Since Cyprus-resident companies are commonly used to hold shares in Russian-resident companies, claims for the reduced rate of withholding tax on dividends have been the most common area of dispute under the Cyprus-Russia double tax agreement.

The agreement provides that a reduced rate of withholding tax applies to dividends paid by a company resident in one contracting state if the beneficial owner of the dividends is a resident of the other contracting state and has directly invested the equivalent of at least €100,000 in the capital of the company paying the dividends. Before January 1 2014, when the 2010 Protocol to the double tax agreement took effect, the minimum investment amount was $100,000.

The most recent challenge regarding a claim for reduced withholding tax relates to dividends paid by Russian company Open Joint Stock Company Iliyushin Finance Co to its Cyprus shareholder Starberry Limited. In this case, the shares were purchased through a broker in 2013 through the shareholder's depository account. The Russian tax authorities disputed that the conditions for a reduced rate of withholding tax had been met on the grounds that there was insufficient evidence of the investment. Further, there were no written instructions from Starberry Limited to the broker to purchase the shares and no payment documents confirming that funds had been transferred to the broker to purchase the shares (the price was settled on Starberry Limited's depository account). Consequently, the Russian tax authorities contended that there was no direct investment which met the conditions for the reduced rate of withholding tax set out in the double tax agreement.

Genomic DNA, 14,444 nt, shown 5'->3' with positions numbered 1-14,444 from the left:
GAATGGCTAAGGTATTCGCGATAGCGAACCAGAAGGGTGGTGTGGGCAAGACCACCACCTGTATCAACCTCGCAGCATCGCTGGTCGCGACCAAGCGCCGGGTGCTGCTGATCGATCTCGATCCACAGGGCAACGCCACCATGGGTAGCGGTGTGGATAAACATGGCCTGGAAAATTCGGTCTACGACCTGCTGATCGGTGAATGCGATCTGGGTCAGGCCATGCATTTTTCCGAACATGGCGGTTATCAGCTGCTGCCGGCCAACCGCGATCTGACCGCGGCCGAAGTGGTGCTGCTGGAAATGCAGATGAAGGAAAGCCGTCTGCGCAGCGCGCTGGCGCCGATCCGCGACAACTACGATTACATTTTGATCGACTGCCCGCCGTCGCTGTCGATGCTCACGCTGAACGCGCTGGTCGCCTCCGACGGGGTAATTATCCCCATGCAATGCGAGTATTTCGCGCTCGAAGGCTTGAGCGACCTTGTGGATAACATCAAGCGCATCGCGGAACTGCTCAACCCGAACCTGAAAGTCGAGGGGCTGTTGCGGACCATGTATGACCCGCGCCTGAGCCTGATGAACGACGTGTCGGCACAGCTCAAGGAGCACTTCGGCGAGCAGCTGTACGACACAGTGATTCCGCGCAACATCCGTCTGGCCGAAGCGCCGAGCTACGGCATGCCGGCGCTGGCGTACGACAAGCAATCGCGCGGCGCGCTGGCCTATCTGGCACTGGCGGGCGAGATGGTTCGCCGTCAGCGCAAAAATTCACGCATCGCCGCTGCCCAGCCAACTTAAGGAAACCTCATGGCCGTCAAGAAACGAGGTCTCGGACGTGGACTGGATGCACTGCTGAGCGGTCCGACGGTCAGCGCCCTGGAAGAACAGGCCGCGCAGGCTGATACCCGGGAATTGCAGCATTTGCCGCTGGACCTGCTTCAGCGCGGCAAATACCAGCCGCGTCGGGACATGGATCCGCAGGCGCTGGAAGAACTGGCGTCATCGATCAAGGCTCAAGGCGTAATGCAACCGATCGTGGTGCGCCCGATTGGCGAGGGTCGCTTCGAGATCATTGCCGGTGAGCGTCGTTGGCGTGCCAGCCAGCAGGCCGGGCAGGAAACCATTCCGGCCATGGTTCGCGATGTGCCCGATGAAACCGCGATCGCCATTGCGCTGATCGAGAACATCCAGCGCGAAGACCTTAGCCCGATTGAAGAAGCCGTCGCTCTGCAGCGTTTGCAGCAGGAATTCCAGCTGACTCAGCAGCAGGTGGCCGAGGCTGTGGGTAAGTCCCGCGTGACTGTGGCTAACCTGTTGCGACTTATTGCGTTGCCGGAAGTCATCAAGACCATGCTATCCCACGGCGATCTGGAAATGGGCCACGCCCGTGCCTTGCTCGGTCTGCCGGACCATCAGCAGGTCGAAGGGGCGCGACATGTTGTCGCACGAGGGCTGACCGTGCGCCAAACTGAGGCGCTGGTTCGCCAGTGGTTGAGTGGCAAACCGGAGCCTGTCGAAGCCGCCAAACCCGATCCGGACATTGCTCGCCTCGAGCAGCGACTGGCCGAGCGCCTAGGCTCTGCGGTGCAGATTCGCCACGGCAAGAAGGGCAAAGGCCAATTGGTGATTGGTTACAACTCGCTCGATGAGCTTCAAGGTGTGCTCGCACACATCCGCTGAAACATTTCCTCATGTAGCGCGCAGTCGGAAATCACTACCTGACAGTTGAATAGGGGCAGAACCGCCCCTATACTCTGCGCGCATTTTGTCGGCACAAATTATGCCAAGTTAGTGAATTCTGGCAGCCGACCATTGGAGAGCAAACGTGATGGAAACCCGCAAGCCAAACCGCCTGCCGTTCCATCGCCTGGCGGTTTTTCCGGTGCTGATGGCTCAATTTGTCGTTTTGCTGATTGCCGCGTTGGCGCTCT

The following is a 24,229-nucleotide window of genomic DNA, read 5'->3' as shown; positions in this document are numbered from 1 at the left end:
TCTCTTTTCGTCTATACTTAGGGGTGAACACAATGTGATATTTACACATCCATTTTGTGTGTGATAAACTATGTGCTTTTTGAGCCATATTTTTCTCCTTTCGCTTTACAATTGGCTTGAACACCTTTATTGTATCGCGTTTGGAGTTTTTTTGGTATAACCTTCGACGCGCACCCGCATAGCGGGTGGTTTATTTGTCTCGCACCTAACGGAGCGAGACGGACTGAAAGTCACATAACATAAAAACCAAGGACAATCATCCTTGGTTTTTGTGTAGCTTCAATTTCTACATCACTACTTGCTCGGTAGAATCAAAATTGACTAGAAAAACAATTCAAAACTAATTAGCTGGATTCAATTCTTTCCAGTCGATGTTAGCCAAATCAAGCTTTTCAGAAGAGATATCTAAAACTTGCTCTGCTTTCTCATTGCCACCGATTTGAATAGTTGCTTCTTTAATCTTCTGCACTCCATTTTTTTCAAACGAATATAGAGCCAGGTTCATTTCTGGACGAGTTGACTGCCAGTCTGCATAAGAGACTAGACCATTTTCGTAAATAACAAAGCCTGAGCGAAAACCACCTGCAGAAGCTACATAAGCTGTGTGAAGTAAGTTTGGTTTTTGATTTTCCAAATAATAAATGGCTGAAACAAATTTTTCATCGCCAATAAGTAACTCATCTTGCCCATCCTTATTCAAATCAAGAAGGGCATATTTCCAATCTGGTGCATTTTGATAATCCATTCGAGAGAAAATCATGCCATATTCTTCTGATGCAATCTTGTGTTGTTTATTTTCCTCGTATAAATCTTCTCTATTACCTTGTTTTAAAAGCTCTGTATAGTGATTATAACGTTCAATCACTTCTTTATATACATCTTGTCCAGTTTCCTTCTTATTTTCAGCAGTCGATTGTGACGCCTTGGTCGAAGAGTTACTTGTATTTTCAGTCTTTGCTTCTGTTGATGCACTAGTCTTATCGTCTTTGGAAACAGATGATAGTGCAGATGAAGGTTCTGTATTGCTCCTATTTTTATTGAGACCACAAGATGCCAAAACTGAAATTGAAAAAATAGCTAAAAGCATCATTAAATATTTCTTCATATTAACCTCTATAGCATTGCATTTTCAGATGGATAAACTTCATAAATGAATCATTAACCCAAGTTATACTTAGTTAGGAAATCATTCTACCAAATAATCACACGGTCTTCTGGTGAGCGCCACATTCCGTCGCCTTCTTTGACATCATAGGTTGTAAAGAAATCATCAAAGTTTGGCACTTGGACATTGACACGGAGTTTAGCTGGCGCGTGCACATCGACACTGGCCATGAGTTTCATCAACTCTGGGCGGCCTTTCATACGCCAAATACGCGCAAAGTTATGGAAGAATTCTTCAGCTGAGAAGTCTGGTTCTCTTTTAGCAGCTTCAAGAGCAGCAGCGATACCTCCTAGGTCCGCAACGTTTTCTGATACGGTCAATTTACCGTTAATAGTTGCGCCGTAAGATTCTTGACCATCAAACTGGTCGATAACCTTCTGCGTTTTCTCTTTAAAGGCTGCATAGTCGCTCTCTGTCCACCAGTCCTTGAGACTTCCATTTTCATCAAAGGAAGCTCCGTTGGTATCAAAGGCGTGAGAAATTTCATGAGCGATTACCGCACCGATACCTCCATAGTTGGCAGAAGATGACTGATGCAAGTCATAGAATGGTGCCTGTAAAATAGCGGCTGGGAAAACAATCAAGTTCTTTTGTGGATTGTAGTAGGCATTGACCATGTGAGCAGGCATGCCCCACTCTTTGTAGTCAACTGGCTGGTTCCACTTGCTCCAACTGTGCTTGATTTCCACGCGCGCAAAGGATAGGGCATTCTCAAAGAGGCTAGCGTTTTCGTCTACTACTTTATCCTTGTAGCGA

The dispute ultimately fell to the Russian courts to adjudicate and in December 2016 the court concerned found in favour of the taxpayer on the grounds that:

  • there is no legal requirement to make a written order for each transaction in securities; and
  • genuine capital investment had taken place through repeated share purchase transactions.

The double tax agreement does not require a minimum holding period and neither the double tax agreement nor Russian law generally prohibits obligations being met by set-off, as was the case here.

This dispute confirms the Russian tax authorities' increased readiness to challenge claims for relief. It also underlines the importance of careful structuring to ensure that all the conditions required to qualify for relief under the Cyprus-Russia double tax agreement are met.

For further information on this topic please contact Philippos Aristotelous or Elena Oratis at Elias Neocleous & Co LLC by telephone (+357 25 110110) or email (philippos.aristotelous@neo.law or elena.oratis@neo.law). The Elias Neocleous & Co LLC website can be accessed at www.neo.law.

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